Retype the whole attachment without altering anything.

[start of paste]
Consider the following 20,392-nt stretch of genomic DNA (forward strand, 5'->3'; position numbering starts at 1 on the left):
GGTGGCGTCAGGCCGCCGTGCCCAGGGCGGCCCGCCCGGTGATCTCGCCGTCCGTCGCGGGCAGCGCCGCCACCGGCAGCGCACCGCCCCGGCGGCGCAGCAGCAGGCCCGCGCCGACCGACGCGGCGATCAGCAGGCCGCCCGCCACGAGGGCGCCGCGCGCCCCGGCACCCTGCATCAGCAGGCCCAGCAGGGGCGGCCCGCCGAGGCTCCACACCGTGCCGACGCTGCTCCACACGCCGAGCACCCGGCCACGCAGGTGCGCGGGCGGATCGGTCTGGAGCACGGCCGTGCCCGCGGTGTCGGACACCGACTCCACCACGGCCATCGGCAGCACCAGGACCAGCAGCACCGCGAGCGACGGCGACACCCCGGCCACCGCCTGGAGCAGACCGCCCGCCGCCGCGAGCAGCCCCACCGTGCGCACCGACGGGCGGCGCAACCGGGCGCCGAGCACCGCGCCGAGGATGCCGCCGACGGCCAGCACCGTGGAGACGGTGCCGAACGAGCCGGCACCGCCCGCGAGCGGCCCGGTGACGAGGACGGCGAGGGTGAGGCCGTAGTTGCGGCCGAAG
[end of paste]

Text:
Consider the following 20,392-nt stretch of genomic DNA (forward strand, 5'->3'; position numbering starts at 1 on the left):
GGTGGCGTCAGGCCGCCGTGCCCAGGGCGGCCCGCCCGGTGATCTCGCCGTCCGTCGCGGGCAGCGCCGCCACCGGCAGCGCACCGCCCCGGCGGCGCAGCAGCAGGCCCGCGCCGACCGACGCGGCGATCAGCAGGCCGCCCGCCACGAGGGCGCCGCGCGCCCCGGCACCCTGCATCAGCAGGCCCAGCAGGGGCGGCCCGCCGAGGCTCCACACCGTGCCGACGCTGCTCCACACGCCGAGCACCCGGCCACGCAGGTGCGCGGGCGGATCGGTCTGGAGCACGGCCGTGCCCGCGGTGTCGGACACCGACTCCACCACGGCCATCGGCAGCACCAGGACCAGCAGCACCGCGAGCGACGGCGACACCCCGGCCACCGCCTGGAGCAGACCGCCCGCCGCCGCGAGCAGCCCCACCGTGCGCACCGACGGGCGGCGCAACCGGGCGCCGAGCACCGCGCCGAGGATGCCGCCGACGGCCAGCACCGTGGAGACGGTGCCGAACGAGCCGGCACCGCCCGCGAGCGGCCCGGTGACGAGGACGGCGAGGGTGAGGCCGTAGTTGCGGCCGAAG